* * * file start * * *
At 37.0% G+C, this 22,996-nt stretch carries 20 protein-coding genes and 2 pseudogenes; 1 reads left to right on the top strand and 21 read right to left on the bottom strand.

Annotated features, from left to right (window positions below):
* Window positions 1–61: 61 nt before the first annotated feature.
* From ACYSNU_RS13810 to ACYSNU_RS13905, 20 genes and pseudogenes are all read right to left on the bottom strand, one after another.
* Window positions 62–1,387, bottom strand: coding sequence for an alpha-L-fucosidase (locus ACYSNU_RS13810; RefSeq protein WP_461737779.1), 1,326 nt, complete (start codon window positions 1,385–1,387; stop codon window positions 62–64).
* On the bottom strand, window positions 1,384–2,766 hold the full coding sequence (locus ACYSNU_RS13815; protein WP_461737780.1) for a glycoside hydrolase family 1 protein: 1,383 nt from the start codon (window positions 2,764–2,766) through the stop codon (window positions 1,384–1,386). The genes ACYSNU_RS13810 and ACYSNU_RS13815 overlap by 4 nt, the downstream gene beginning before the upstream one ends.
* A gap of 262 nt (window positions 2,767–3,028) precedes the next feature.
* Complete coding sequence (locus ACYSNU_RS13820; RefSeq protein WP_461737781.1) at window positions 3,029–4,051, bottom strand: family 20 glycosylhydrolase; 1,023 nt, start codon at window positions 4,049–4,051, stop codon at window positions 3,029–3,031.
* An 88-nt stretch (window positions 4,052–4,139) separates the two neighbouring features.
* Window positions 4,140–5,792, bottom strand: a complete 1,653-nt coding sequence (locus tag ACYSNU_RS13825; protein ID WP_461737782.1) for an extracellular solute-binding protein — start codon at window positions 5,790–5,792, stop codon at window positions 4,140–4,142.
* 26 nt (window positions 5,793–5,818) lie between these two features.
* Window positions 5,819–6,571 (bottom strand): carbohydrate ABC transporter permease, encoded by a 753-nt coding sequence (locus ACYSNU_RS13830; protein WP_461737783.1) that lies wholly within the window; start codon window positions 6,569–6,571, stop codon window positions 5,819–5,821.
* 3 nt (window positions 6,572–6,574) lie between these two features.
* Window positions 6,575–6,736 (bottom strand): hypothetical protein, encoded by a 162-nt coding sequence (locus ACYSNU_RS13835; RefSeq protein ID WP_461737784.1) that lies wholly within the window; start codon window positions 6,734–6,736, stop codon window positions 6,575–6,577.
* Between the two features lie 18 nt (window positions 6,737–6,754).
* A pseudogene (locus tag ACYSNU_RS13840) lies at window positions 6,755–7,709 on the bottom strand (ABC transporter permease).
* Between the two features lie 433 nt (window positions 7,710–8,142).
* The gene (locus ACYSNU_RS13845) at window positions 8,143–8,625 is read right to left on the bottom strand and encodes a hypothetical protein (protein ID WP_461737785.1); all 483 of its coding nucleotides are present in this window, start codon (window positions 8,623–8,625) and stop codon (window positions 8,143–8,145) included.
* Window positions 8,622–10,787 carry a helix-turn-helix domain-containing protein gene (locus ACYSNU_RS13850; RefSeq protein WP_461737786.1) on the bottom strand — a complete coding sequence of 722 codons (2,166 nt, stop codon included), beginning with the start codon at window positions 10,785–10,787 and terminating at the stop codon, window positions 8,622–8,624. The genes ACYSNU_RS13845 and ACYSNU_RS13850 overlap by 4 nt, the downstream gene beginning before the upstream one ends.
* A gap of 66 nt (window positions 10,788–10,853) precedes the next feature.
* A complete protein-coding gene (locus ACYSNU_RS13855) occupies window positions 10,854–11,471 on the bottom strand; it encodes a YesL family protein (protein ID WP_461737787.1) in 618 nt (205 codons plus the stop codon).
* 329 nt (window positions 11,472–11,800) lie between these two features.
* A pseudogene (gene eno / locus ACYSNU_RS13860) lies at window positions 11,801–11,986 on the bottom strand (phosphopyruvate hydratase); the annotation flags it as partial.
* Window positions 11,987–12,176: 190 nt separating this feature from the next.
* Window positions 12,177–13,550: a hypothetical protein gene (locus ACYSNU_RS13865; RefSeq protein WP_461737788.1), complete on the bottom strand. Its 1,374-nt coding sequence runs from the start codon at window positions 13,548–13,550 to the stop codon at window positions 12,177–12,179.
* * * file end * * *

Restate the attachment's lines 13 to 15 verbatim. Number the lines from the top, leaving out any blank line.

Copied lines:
* 3 nt (window positions 6,572–6,574) lie between these two features.
* Window positions 6,575–6,736 (bottom strand): hypothetical protein, encoded by a 162-nt coding sequence (locus ACYSNU_RS13835; RefSeq protein ID WP_461737784.1) that lies wholly within the window; start codon window positions 6,734–6,736, stop codon window positions 6,575–6,577.
* Between the two features lie 18 nt (window positions 6,737–6,754).